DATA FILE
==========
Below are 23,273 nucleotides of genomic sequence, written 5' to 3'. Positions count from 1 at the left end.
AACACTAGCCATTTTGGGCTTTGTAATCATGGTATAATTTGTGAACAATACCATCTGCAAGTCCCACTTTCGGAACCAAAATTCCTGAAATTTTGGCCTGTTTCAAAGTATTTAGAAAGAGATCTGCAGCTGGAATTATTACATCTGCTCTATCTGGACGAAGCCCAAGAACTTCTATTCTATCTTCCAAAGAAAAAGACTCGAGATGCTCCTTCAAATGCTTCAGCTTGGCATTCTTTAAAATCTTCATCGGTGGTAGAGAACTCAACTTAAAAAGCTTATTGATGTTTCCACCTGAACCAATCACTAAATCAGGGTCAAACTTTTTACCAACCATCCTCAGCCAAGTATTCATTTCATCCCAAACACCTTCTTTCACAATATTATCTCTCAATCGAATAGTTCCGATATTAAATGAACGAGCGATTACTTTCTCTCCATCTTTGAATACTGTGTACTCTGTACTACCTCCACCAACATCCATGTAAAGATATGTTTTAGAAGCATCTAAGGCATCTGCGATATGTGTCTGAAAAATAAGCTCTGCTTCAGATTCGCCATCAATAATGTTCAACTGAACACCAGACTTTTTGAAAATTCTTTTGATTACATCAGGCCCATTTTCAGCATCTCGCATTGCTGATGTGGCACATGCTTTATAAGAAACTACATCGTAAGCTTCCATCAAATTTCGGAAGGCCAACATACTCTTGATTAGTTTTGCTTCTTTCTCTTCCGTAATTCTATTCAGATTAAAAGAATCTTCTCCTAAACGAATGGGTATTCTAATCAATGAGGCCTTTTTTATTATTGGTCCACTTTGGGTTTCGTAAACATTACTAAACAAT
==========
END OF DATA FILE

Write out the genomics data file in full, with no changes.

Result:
Below are 23,273 nucleotides of genomic sequence, written 5' to 3'. Positions count from 1 at the left end.
AACACTAGCCATTTTGGGCTTTGTAATCATGGTATAATTTGTGAACAATACCATCTGCAAGTCCCACTTTCGGAACCAAAATTCCTGAAATTTTGGCCTGTTTCAAAGTATTTAGAAAGAGATCTGCAGCTGGAATTATTACATCTGCTCTATCTGGACGAAGCCCAAGAACTTCTATTCTATCTTCCAAAGAAAAAGACTCGAGATGCTCCTTCAAATGCTTCAGCTTGGCATTCTTTAAAATCTTCATCGGTGGTAGAGAACTCAACTTAAAAAGCTTATTGATGTTTCCACCTGAACCAATCACTAAATCAGGGTCAAACTTTTTACCAACCATCCTCAGCCAAGTATTCATTTCATCCCAAACACCTTCTTTCACAATATTATCTCTCAATCGAATAGTTCCGATATTAAATGAACGAGCGATTACTTTCTCTCCATCTTTGAATACTGTGTACTCTGTACTACCTCCACCAACATCCATGTAAAGATATGTTTTAGAAGCATCTAAGGCATCTGCGATATGTGTCTGAAAAATAAGCTCTGCTTCAGATTCGCCATCAATAATGTTCAACTGAACACCAGACTTTTTGAAAATTCTTTTGATTACATCAGGCCCATTTTCAGCATCTCGCATTGCTGATGTGGCACATGCTTTATAAGAAACTACATCGTAAGCTTCCATCAAATTTCGGAAGGCCAACATACTCTTGATTAGTTTTGCTTCTTTCTCTTCCGTAATTCTATTCAGATTAAAAGAATCTTCTCCTAAACGAATGGGTATTCTAATCAATGAGGCCTTTTTTATTATTGGTCCACTTTGGGTTTCGTAAACATTACTAAACAAT